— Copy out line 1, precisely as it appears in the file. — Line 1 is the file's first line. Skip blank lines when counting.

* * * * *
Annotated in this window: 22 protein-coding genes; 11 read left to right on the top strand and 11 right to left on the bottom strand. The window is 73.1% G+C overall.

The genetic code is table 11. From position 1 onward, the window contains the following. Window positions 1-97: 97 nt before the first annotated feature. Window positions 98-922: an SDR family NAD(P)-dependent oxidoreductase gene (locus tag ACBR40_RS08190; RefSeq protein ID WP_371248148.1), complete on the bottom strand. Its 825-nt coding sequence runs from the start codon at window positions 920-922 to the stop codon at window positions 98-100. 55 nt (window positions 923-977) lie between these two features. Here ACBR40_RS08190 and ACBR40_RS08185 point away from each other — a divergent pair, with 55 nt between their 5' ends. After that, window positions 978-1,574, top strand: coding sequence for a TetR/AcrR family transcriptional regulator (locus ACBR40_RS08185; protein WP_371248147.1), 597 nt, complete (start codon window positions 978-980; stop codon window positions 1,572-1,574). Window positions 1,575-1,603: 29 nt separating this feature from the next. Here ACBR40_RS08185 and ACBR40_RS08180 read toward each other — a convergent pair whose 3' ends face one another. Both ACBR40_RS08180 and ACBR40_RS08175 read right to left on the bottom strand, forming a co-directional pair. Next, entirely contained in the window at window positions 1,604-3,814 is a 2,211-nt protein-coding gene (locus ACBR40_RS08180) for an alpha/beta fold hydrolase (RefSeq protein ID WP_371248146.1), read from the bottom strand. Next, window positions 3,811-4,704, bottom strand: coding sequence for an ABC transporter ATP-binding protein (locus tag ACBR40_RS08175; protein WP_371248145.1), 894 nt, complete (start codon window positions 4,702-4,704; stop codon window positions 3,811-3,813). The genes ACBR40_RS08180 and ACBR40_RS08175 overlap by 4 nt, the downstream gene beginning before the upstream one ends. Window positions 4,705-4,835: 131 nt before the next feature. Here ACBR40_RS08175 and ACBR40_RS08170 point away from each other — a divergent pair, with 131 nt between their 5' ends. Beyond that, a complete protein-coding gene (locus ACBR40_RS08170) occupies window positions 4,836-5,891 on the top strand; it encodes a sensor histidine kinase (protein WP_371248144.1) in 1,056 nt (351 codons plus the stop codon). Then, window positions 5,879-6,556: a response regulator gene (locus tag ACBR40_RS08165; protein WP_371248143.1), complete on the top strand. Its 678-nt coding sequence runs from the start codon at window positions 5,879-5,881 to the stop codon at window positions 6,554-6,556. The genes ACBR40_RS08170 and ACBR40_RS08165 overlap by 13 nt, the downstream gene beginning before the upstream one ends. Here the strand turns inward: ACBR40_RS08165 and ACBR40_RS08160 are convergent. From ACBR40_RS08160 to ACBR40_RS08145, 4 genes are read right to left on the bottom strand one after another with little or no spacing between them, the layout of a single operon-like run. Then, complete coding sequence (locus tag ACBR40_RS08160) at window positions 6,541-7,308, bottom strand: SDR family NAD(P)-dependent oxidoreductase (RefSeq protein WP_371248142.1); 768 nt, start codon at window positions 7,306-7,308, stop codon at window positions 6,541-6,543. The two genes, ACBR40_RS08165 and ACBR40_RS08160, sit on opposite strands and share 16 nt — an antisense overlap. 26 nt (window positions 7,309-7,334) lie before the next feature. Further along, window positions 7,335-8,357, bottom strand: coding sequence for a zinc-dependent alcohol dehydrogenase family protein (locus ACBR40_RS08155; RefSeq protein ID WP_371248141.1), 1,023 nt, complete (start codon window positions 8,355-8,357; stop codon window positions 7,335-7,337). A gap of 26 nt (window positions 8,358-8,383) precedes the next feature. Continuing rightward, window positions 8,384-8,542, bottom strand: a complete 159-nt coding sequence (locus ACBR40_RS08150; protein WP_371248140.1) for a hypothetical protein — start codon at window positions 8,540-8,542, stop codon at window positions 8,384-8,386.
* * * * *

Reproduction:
Annotated in this window: 22 protein-coding genes; 11 read left to right on the top strand and 11 right to left on the bottom strand. The window is 73.1% G+C overall.